Indeed, the lack of diversity in medical training—as well as the lack of diverse representation in physicians—has led to poorer health outcomes for minority groups. How might this affect patients? To diagnose skin cancer, for example, doctors must examine the melanoma level of a patient’s nails, hands, and feet; however, with textbooks that depict only lighter skin tones, many physicians aren’t prepared to diagnose and observe the cancer’s effects on people of various races.

Above: Infographic depicting the effects of sun damage on a woman with dark skin and appropriate guidelines for protection. Image courtesy of Melalogic.

In addition, the erasure of indigenous medicines and healing practices in favor of Western medicine perpetuates the same rhetoric of colonization—even in science. For instance, the British Empire often assigned health care for indigenous populations to Christian churches, further assimilating native cultures. Health centers run by colonial governments not only undermined traditional healing practices but also disproportionately worsened the health outcomes of these minorities.

In modern times, colonialism still affects the global order and health care infrastructure. For instance, massive inequities in COVID-19 vaccine distribution and access exist across the globe, resulting in high vaccination rates in rich countries and dispossession in the Global South. Studies reported that Africa, home to 17.5% of the global population, received only 3.1% of the world’s vaccine supply.

Above: COVID-19 vaccine coverage varied based on a nation’s income. High and upper-middle-income countries averaged a higher vaccinated population compared to lower-income countries. Image courtesy of Pilkington et al. (2022).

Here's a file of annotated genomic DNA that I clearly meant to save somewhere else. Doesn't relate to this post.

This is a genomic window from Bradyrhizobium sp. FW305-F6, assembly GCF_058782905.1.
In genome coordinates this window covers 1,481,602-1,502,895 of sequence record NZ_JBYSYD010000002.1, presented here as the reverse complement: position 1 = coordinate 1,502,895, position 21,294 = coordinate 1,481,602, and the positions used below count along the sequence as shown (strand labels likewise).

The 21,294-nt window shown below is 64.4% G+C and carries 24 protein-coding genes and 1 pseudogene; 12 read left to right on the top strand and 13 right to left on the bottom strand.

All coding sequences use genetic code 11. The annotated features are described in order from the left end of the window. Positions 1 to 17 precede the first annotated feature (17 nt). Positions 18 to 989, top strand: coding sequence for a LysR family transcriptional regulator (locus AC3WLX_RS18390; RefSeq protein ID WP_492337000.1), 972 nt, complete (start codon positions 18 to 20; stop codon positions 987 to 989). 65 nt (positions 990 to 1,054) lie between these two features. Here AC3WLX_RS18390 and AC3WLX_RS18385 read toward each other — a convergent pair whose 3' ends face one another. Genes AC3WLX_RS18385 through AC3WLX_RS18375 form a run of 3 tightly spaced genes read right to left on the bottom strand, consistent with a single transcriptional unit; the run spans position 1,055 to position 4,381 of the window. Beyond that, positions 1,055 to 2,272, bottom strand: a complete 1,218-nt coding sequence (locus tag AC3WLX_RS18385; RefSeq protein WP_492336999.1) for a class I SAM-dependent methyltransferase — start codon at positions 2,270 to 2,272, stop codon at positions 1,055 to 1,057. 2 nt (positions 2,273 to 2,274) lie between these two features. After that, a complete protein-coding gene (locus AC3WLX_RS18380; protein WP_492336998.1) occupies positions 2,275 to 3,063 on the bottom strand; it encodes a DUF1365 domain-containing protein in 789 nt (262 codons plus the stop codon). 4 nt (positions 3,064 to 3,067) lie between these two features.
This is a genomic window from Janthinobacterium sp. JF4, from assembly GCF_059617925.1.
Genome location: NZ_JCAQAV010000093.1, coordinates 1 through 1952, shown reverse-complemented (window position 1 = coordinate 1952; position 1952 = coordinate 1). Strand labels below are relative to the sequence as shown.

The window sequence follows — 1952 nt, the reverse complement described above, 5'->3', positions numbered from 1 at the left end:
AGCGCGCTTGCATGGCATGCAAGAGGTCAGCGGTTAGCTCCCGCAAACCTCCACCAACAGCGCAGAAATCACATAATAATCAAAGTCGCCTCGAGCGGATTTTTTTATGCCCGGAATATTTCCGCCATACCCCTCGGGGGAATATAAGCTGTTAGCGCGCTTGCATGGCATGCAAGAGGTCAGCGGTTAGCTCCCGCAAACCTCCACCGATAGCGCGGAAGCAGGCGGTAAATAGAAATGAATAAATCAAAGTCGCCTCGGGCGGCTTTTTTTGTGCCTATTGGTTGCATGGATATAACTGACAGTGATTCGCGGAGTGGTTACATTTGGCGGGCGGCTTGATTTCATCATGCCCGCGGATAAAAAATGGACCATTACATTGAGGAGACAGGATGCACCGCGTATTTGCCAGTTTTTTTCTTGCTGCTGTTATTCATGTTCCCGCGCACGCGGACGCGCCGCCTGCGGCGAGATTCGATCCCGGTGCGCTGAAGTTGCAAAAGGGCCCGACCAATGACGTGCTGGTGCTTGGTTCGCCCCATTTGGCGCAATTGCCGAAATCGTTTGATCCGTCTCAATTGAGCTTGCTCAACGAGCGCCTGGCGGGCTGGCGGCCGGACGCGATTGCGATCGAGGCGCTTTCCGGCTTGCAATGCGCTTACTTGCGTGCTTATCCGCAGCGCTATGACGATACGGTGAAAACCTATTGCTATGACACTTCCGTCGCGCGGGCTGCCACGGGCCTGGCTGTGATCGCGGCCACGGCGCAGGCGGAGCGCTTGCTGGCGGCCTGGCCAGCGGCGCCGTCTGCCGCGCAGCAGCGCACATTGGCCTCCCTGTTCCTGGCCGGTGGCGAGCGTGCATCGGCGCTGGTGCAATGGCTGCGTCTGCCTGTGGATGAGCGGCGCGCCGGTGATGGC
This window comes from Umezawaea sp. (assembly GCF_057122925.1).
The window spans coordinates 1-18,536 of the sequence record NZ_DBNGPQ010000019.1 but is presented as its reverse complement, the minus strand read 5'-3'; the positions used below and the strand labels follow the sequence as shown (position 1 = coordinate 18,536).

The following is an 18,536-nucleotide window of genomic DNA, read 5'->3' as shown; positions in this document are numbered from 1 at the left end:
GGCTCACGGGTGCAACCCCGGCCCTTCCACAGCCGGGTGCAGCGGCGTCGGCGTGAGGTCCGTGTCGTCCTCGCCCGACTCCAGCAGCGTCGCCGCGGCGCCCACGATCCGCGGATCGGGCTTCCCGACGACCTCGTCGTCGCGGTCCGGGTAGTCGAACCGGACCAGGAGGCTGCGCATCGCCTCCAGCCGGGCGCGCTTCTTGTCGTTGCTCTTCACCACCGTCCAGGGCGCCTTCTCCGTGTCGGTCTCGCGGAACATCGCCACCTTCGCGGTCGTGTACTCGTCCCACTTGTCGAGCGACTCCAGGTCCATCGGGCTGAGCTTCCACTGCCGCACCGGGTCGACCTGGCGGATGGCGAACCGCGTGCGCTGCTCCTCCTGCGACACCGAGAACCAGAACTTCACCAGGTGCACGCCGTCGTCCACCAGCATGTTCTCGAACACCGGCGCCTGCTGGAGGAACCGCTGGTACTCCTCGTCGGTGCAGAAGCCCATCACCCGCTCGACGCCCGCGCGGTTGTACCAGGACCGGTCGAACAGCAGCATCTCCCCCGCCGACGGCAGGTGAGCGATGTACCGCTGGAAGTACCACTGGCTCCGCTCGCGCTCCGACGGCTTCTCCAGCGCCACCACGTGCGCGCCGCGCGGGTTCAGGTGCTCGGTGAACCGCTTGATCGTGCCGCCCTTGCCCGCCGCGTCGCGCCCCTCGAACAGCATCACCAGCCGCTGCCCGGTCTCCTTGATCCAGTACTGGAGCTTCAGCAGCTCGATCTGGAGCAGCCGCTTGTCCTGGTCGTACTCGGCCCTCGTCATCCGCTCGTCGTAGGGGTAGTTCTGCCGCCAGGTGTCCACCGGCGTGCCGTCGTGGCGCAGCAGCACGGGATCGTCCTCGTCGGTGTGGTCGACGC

What’s Next? Decolonizing Medicine

Many authors propose a potential solution for the systemic issue: decolonizing medicine. But what exactly is decolonizing medicine, and is it more than just a scholarly theory?

According to its leading scholars, decolonizing starts with gaining historical insight and spreading awareness. The more we understand about historically colonial structures (in the past and present), the better we can account for these legacies of imperialism. How are colonialism and Western thought deeply embedded into medical information, distribution, and treatment? How can research practices be exclusionary or ignorant of nuanced historical relationships? How can greater representation of minorities in medical spaces pioneer a more equitable future? Decolonization embraces these forms of questioning at the level of knowledge production.

Increasing diversity and representation in these health care structures is another way to decolonize medicine and dismantle systemic racism in healthcare. Though these hierarchical structures have long been embedded into society, recognizing and beginning to untangle them from critical infrastructure—such as the American health care system—is more vital now than ever.